- Beachgoers need to be wary of great white sharks, which are 'teeming' waters
- A total of 14 great whites were tagged last week, with another caught on Monday
- The mass taggings come after surfer Mani Hart-Deville, 15, was killed by a shark
- SMART drumlines on the NSW North Coast are allowing for more shark taggings
Surfers and swimmers have been warned to watch out for great white sharks at New South Wales beaches, after a teenager was mauled to death earlier this month.
A 2.38m great white shark was tagged and released using a new SMART drumline on South Ballina Beach, 50 minutes south of Byron Bay, on Monday.
The popular coastline is said to be 'teeming' with the huge sharks, which have attacked several swimmers in the past few months while deaths are at a ten-year high.
Experts said the sharks are being drawn closer to the NSW coast by nutrient rich waters, which are progressively getting warmer.
Using the drumlines, shark catchers tagged 14 great whites in just four days between Lennox Head and Evans Head, both south of Byron, between July 20 and July 24.
A shark contractor who tags and releases the marine predators said the NSW north coast is 'teeming with life', according to Beach Grit.
The mass shark taggings come after surfer Mani Hart-Deville, 15, was mauled to death by a shark at Wooli Beach, north of Coffs Harbour, on July 11.
Once the predators are tagged, they can then be detected by 21 shark listening stations along the NSW coast.
Receivers can detect tagged animals within a 500 metre radius of the listening station and provide real time updates next to surfing and swimming zones, potentially saving hundreds of lives.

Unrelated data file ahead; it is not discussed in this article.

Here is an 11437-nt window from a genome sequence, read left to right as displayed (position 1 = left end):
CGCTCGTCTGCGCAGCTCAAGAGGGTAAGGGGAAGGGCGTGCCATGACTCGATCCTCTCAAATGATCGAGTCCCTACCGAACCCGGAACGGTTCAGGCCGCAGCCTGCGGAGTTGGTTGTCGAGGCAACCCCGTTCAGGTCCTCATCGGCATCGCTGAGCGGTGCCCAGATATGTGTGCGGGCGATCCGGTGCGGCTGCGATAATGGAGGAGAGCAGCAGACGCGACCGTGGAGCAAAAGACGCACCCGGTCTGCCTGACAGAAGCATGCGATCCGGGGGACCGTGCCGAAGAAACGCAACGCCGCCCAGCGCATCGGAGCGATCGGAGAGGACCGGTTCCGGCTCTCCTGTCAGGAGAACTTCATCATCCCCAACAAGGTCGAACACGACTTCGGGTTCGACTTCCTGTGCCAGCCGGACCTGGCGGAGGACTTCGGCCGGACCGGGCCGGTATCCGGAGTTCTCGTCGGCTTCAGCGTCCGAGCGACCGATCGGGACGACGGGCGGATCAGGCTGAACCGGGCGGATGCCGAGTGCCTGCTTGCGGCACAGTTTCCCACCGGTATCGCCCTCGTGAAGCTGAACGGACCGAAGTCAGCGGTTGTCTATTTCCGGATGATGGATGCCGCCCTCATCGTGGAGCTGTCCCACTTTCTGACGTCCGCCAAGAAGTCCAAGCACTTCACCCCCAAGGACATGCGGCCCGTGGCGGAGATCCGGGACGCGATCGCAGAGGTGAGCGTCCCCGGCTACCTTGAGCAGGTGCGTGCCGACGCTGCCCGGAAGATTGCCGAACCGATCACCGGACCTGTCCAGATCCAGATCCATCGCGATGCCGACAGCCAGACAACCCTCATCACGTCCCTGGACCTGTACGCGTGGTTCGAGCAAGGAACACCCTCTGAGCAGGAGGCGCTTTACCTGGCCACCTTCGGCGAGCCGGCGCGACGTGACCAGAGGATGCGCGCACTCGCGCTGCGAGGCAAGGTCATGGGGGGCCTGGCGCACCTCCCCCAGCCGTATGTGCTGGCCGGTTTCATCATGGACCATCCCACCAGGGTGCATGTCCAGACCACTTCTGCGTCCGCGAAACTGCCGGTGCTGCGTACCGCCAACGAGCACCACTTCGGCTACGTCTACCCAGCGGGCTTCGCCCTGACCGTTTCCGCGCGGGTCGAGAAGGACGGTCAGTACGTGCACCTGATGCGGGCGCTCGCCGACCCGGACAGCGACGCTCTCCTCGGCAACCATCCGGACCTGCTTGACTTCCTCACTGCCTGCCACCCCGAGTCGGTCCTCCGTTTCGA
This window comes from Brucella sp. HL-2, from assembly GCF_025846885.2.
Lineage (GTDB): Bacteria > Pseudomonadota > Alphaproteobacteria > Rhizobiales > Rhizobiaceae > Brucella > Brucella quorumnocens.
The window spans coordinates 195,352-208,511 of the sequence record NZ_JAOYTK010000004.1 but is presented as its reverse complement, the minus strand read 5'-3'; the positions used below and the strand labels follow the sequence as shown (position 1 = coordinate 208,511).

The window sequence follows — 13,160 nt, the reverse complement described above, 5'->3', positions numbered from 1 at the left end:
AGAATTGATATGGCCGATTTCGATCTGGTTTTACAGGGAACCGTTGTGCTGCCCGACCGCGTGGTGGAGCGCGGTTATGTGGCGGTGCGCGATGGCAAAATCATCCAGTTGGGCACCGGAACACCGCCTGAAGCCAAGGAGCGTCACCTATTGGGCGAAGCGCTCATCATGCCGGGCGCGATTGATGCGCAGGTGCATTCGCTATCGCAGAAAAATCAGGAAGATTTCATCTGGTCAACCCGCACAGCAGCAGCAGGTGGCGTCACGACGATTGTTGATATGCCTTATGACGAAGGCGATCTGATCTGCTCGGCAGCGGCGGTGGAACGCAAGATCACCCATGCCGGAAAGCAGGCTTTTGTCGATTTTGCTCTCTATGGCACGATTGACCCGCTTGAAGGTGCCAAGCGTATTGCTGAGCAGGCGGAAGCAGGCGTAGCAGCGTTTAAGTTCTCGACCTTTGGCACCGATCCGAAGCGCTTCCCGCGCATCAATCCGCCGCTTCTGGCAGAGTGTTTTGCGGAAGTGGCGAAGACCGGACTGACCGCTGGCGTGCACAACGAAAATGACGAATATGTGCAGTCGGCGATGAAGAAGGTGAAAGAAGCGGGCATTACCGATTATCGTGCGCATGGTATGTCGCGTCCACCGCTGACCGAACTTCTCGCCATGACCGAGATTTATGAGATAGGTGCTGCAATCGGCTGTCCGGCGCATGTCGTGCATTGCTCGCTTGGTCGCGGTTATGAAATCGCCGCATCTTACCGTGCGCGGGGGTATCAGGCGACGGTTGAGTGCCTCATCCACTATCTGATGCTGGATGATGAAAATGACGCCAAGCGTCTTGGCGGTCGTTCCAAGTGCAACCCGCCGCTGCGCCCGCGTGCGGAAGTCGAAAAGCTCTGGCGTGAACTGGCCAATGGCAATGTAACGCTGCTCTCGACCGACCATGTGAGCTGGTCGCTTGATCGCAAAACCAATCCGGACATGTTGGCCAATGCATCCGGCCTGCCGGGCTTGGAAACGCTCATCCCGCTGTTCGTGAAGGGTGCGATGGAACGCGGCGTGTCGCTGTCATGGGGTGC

A shark was detected at Bennet's Beach in Hawks Nest, one hour north of Newcastle, using the technology on Wednesday, while two more were detected near Crescent Head Beach earlier in the day.
A total of 20 great white sharks were detected by Front Beach in South West Rocks and Main Beach in Yamba on Thursday alone.
Earlier this month, 15-year-old surfer Mani was paddling out to his first wave of the day when he was viciously attacked by a shark.
Surfer friends tried to fight the shark away before rushing the boy to the shore where he was given first aid for serious leg injuries but he could not be saved and died on the beach.
Shark deaths have this year reached a ten-year high while statistics show the number of attacks has doubled over the last two decades.
Marine biology expert Robert Harcourt blamed the increase on warmer waters, claiming sharks were spending longer periods in popular surfing spots.
Mr Harcourt said the warm eastern current, pulling nutrient rich water from the bottom of the sea, was attracting prey fish and sharks.
'Great whites off the northern NSW coast and bull sharks in Sydney used to stay around for about two months but now that's increasing to about five months,' he told The Australian.
'With the warming of the eastern Australian coast, we predict bull sharks are spending more time down south.
'We predict they will be spending a lot more time here in Sydney in the next decade.'
Daily Mail Australia has contacted the NSW Department of Primary Industries, which runs the Shark Smart Program, for comment.
Shark catchers can now easily catch and tag the marine animals thanks to SMART drumlines, which currently being trialled on the North Coast from Lennox head to Evans Head.
Other trials were carried out across NSW in Newcastle, Sydney, Ulladulla, Kiama, Forster, Tathra, Merimbula and Coffs Harbour.
'SMART' is an acronym for Shark-Management-Alert-in-Real-Time. Once a shark is caught by a drumline, catchers are immediately alerted.
They then go by boat to the shark, tag it, and release it 1km away from shore.
The DPI is also using drones to detect sharks, with SharkSmart saying: 'Drones are the future for localised beach surveillance.'